Wednesday, March 18, 2009

Birth brain defect could be treated with vitamin supplement

Birth brain defect could be treated with vitamin supplement
March 17th, 2009

( -- Pioneering research published today suggests that a vitamin supplement taken during pregnancy could prevent hydrocephalus - one of the common forms of birth brain defect.

Scientists at The University of Manchester and Lancaster University say laboratory tests have shown that administering a combination of vitamins (tetrahydrofolate and folinic acid), dramatically reduces the risk of hydrocephalus.

Dr Jaleel Miyan, who led the research in Manchester’s Faculty of Life Sciences, said: “Hydrocephalus is a condition arising from an abnormal build-up of fluid within the chambers of the brain.

“This fluid build-up - usually caused by a blockage in the fluid’s pathway due to trauma, infection or abnormal development - is associated with an increase in the pressure on the brain resulting in brain damage. When this happens, doctors can relieve this pressure only by performing surgery.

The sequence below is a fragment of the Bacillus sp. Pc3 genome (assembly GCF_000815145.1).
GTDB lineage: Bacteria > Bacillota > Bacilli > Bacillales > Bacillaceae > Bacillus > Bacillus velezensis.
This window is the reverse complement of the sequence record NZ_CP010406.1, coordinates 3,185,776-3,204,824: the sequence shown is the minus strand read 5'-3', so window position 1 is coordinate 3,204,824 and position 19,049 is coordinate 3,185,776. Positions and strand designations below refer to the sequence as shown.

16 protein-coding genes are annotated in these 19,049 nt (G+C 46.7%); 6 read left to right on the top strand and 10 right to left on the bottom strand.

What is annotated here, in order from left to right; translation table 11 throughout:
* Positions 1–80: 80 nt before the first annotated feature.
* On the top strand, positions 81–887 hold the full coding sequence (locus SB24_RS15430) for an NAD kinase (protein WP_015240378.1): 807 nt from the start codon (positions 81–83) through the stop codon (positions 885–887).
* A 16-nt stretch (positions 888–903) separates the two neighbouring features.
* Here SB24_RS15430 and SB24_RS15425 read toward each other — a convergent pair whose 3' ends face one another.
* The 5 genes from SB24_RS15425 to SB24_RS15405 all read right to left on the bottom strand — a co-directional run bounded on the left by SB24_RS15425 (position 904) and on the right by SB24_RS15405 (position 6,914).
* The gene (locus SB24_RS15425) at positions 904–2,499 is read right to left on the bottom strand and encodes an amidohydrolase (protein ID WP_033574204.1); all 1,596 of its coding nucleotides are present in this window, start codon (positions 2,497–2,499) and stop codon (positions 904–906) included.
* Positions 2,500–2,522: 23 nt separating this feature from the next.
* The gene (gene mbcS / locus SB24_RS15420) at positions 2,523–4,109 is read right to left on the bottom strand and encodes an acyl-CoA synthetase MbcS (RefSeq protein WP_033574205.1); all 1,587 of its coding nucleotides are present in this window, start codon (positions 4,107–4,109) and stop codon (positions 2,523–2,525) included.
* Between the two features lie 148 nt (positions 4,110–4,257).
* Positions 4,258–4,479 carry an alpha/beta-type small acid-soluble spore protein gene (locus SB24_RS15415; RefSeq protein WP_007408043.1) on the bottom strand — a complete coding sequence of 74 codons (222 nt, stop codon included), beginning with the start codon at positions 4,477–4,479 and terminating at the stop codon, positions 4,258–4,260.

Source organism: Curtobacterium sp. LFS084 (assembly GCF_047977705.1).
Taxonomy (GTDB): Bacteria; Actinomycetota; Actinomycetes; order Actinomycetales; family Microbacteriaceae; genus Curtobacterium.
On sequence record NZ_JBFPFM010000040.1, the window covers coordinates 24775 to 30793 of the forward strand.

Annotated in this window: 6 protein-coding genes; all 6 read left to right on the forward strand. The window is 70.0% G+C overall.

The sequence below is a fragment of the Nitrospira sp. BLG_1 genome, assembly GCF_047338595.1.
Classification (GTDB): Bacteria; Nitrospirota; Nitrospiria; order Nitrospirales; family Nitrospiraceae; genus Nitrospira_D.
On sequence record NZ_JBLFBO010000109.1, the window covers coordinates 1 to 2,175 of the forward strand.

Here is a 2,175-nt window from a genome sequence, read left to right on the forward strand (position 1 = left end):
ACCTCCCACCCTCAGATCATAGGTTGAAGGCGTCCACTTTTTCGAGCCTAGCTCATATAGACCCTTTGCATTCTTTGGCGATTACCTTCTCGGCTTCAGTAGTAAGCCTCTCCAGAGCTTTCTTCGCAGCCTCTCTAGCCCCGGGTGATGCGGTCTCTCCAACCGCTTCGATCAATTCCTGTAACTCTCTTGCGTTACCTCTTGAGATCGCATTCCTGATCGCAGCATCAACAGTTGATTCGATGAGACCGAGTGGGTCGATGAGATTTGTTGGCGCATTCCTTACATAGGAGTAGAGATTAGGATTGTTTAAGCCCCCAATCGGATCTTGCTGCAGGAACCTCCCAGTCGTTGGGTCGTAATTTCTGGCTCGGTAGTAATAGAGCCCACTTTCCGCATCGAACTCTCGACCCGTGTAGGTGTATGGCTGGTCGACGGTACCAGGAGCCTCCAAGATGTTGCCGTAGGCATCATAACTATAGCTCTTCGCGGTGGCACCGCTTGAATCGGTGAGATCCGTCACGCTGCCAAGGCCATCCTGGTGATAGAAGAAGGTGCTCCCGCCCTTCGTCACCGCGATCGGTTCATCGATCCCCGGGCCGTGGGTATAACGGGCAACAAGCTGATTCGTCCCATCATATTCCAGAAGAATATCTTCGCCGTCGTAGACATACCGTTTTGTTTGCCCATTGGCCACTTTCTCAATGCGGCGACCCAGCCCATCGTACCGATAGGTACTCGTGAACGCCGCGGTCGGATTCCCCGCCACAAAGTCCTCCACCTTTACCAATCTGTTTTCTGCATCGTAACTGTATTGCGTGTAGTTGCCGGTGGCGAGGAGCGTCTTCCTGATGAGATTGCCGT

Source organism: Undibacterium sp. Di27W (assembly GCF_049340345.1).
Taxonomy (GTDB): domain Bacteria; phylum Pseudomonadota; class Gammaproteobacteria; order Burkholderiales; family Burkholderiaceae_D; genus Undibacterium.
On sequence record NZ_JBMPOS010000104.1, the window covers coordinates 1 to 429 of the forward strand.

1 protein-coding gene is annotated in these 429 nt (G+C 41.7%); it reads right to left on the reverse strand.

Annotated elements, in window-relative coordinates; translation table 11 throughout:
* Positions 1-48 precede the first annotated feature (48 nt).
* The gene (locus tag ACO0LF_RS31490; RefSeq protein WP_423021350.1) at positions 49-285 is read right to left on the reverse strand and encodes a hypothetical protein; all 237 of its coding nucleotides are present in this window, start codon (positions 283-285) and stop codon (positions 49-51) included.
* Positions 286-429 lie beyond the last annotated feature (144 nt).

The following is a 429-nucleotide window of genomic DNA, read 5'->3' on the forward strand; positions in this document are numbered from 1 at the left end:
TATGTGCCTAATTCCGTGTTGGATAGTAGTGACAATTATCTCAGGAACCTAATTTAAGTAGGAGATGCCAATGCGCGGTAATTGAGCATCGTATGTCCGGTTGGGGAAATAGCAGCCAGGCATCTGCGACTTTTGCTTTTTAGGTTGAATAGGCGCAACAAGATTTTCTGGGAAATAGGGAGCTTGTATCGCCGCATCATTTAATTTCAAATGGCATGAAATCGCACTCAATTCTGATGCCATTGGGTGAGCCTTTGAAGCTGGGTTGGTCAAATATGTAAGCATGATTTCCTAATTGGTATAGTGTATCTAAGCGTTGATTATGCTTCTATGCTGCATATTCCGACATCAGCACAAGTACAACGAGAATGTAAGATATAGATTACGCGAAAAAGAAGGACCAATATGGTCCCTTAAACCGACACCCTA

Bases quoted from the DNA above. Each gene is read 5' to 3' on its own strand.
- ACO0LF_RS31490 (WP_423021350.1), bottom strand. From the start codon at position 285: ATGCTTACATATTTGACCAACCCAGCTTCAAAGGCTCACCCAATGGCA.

“Our studies have revealed that hydrocephalus is associated with a change in the composition of the cerebrospinal fluid and it is this chemical change that prevents normal growth of the brain cells resulting in arrested brain development. This occurs prior to any brain damage due to raised pressure.”

The findings of the study, funded by Association for Spina Bifida & Hydrocephalus (ASBAH) and published in the Journal of Neuropathology and Experimental Neurology, led the team to examine ways of stimulating cell division to encourage normal brain development.

Dr Miyan explained: “A combination of tetrahydrofolate and folinic acid - both naturally occurring substances - stimulated brain cell growth and had a significant positive effect on brain development in laboratory experiments on rats and reduced the incidence of hydrocephalus.

“In laboratory experiments, the combined folate supplement works at any stage during pregnancy which means that it may be effective even if it is commenced after the diagnosis of hydrocephalus is made at an 18 to 20 week pregnancy scan.

No comments: